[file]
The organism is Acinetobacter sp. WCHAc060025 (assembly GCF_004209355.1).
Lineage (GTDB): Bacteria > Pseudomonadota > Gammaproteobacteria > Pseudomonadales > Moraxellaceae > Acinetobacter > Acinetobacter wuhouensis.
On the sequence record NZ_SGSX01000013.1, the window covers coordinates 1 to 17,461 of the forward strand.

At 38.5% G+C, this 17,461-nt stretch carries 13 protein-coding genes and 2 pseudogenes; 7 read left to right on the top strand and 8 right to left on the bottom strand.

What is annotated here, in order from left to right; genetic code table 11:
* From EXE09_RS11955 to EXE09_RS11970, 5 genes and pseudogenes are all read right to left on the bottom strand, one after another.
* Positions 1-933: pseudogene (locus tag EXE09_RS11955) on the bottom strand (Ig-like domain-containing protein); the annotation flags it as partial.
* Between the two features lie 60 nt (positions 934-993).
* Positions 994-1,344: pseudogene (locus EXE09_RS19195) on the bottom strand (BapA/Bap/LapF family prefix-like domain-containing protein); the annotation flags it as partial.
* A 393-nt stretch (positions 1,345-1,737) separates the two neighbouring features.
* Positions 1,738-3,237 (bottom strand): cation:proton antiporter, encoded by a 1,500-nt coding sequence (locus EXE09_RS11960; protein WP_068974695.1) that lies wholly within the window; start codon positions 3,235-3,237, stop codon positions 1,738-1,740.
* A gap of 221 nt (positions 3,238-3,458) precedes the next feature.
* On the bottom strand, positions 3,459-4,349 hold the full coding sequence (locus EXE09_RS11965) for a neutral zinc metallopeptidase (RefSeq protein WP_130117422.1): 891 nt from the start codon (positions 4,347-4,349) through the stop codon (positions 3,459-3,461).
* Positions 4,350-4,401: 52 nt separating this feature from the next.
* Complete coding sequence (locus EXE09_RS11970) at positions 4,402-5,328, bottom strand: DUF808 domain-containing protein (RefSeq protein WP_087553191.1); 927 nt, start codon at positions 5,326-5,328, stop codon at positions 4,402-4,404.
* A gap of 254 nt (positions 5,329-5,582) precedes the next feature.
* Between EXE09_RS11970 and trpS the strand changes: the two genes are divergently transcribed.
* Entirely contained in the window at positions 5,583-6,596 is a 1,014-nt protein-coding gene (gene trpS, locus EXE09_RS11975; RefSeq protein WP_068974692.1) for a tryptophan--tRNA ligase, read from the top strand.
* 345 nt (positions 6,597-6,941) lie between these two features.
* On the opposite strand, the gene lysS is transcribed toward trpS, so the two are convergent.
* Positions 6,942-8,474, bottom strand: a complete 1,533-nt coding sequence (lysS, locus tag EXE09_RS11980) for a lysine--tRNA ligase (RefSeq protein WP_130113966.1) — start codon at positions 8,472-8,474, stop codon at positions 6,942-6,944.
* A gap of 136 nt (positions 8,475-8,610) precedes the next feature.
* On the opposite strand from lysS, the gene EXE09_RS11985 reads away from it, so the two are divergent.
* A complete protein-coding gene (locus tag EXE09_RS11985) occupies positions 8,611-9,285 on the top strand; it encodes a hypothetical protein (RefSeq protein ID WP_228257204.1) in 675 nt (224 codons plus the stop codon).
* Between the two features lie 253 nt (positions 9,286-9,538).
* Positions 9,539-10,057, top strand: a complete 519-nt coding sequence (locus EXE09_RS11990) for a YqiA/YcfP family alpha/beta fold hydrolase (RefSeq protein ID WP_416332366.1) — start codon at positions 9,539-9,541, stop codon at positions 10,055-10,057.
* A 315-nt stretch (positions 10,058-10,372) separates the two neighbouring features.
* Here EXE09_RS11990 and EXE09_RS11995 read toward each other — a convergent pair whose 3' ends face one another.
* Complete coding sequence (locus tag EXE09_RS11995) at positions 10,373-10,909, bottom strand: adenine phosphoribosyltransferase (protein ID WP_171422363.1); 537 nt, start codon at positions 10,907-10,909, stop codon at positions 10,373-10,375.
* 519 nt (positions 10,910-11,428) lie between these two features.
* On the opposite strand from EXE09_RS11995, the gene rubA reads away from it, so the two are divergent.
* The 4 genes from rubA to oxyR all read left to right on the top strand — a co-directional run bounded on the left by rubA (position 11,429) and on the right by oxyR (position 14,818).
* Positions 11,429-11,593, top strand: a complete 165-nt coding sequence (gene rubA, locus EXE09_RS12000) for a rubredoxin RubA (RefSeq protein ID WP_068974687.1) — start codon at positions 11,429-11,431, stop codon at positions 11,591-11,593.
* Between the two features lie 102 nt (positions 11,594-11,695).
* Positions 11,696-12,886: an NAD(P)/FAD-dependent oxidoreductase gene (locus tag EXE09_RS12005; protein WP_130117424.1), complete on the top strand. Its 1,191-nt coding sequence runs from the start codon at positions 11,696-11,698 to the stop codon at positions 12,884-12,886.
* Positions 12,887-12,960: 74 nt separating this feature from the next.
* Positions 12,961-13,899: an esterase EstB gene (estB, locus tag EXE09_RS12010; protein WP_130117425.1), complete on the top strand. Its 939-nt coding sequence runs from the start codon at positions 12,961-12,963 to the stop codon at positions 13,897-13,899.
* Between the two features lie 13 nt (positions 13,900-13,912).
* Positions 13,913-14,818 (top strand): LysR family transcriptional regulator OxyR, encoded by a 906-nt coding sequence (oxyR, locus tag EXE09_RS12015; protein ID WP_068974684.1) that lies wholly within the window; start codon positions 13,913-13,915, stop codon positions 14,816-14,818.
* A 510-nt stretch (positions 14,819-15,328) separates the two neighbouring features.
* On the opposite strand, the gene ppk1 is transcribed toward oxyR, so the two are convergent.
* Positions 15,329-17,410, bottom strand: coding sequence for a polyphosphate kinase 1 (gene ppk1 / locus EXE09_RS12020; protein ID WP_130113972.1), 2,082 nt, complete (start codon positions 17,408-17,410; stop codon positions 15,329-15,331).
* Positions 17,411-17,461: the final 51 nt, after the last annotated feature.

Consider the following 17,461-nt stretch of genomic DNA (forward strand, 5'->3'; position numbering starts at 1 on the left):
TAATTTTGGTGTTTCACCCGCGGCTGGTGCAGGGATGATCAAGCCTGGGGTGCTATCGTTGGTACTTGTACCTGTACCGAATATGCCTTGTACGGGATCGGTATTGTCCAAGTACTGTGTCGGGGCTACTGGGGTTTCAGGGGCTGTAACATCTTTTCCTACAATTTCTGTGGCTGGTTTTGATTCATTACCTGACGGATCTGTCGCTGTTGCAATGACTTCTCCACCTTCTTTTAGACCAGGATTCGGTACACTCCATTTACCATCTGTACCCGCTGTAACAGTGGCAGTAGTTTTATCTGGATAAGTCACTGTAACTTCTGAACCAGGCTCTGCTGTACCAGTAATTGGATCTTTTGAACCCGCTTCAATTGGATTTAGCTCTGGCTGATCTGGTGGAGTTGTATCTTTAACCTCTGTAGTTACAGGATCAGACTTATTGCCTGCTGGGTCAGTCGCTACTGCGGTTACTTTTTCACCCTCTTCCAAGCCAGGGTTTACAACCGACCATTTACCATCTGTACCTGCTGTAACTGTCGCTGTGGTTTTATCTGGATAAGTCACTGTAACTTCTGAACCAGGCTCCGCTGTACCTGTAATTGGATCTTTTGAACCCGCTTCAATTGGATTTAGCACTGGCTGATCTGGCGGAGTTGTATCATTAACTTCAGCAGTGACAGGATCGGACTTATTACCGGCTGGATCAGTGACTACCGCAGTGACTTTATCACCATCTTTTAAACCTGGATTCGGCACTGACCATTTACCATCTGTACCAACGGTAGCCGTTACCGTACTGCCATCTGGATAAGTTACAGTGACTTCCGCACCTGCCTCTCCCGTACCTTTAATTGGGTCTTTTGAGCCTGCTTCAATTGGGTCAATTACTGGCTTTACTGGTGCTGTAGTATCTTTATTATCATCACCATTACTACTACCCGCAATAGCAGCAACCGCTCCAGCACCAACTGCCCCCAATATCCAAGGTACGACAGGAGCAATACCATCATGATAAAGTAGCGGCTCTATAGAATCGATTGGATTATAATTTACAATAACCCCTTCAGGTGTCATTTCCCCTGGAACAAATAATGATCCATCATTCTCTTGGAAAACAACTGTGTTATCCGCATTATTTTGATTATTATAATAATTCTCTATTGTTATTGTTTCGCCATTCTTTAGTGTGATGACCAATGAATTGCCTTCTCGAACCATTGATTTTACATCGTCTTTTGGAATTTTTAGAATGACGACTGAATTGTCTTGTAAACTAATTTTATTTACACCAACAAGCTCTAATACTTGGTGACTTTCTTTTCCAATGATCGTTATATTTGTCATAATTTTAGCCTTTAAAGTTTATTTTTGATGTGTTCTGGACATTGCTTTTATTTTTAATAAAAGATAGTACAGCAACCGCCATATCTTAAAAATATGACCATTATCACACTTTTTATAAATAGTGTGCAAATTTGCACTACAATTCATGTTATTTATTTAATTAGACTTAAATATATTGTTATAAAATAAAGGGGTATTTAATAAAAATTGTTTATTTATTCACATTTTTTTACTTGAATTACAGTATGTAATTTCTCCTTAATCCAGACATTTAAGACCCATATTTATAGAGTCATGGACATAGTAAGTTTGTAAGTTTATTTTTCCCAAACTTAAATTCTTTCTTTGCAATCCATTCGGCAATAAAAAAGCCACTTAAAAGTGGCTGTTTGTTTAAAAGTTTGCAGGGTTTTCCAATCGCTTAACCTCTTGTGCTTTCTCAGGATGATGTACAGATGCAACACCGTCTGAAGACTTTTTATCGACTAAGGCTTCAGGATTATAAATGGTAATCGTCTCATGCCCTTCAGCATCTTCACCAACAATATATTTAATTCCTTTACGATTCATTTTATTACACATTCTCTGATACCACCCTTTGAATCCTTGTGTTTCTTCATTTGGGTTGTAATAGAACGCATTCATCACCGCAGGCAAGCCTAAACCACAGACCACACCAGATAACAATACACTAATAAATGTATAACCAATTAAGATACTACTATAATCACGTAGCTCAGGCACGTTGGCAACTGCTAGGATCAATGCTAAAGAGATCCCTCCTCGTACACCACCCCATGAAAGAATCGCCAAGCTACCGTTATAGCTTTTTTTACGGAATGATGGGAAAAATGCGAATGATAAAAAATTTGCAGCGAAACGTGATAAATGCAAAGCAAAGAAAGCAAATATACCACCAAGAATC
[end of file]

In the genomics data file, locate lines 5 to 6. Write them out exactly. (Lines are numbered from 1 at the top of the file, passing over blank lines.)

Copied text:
What is annotated here, in order from left to right; genetic code table 11:
* From EXE09_RS11955 to EXE09_RS11970, 5 genes and pseudogenes are all read right to left on the bottom strand, one after another.